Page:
In this psychological memoir/thriller, it is easy to see that while dealing with day-to-day challenges, Dr. Pomerantz feels helpless in her situation. This book will serve as a wake-up call to many who are abused to seek assistance, set boundaries, and to protect themselves by having complete access to joint assets. Her husband is always stressing about finances, however, Dr. Pomerantz seems to have no idea how much money they have and how their income is spent. While some of her recollections seem unbelievable in her retelling, they ring true in the horrifying details and her feelings of rejection and isolation. This is a book that will not easily be forgotten and will hopefully raise awareness of narcissistic, abusive behavior. With the help of her father Dr. Pomerantz is able to escape, but for many others, that is not an option. Book Clubs should consider this as a group read based on the many topics (adoption, spousal abuse, cancer, fertility issues, etc.)  for discussion.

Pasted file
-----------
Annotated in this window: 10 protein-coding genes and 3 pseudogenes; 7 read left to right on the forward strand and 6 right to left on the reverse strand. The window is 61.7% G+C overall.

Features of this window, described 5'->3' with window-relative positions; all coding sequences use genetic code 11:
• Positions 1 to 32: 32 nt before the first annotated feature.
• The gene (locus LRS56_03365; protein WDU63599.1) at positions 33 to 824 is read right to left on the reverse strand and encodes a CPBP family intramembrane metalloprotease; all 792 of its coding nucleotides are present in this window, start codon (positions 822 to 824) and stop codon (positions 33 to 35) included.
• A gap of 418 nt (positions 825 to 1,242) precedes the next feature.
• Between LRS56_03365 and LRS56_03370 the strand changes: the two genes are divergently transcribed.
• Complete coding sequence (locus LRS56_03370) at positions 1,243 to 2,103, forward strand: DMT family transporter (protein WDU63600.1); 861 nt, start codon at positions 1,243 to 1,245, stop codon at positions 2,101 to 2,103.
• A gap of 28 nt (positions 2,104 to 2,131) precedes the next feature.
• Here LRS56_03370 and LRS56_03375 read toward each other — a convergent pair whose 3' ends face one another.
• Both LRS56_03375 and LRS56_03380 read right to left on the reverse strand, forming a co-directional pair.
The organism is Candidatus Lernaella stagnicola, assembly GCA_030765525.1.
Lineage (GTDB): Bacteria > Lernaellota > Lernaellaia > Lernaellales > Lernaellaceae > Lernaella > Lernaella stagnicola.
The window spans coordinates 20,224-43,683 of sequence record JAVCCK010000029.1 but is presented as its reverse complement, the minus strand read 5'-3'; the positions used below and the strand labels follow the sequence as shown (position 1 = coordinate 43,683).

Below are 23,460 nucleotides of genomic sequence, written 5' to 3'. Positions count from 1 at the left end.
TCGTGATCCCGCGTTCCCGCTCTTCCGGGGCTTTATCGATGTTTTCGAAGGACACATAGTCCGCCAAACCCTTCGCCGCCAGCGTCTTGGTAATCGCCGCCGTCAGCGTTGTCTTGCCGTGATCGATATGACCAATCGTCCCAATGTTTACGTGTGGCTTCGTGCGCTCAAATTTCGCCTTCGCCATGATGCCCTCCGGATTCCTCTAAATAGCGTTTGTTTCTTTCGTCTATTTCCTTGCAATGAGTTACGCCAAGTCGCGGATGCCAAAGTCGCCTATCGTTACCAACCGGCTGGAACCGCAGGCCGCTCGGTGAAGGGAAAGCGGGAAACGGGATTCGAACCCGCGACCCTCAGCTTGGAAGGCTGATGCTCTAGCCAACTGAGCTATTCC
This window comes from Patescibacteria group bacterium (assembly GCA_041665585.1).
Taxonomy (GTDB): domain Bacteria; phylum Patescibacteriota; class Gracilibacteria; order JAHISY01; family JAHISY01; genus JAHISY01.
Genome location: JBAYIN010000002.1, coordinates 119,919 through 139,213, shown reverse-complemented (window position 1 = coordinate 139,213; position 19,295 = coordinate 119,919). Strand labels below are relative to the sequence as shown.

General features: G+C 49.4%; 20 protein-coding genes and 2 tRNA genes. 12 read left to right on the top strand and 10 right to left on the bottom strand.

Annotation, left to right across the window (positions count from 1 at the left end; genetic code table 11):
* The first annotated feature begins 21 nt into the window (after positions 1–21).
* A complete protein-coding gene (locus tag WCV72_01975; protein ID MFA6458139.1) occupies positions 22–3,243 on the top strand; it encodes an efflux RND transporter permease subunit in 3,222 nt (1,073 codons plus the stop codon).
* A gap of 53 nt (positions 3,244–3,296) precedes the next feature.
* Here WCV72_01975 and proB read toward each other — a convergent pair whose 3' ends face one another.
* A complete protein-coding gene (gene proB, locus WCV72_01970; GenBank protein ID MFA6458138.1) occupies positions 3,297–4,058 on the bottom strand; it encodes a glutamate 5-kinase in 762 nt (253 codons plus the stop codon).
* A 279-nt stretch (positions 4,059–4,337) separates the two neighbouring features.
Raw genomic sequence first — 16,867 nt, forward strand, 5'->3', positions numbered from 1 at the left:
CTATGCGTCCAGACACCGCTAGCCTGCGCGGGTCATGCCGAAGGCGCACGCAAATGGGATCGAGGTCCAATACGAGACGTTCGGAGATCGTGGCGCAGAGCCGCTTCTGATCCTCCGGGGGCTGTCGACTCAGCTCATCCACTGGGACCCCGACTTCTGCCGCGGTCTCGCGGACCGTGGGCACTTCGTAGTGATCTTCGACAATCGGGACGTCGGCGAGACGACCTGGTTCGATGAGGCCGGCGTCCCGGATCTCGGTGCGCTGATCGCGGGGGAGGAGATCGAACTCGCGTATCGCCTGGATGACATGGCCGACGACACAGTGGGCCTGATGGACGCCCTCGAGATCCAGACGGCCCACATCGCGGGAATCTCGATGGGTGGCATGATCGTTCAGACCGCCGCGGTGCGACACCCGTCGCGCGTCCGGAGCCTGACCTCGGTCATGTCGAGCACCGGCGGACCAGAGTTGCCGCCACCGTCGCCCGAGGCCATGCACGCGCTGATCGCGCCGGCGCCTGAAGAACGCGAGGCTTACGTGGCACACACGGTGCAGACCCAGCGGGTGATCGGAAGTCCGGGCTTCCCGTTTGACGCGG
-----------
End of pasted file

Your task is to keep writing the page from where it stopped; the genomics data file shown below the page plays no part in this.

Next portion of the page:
I received a copy for a review. I am reading and reviewing Memoirs for the Magic of Memoir blog tour through BookSparks. The four books (including this one) have been some of the best memoirs I have read in awhile. I recommend all of them even if memoirs are not your usual genre.



Two more to finish, check back for those reviews.

For more than thirty-five years, Dr. Diane Pomerantz has been a practicing psychologist, teacher, supervisor, and speaker in the Baltimore-Washington metropolitan area. Dr. Pomerantz has published articles on topics of childhood trauma and personality development. This is her first book. She has two grown children and lives in Maryland with Rug, her shaggy dog.

@BookSparks #MagicofMemoir @dianepomernatz #bookmail


10/24/17

You Can't Buy Love Like That



You can't buy love like that: growing up gay in the sixties by Carol E. Anderson. Berkeley: She Writes Press, 215 pages. ****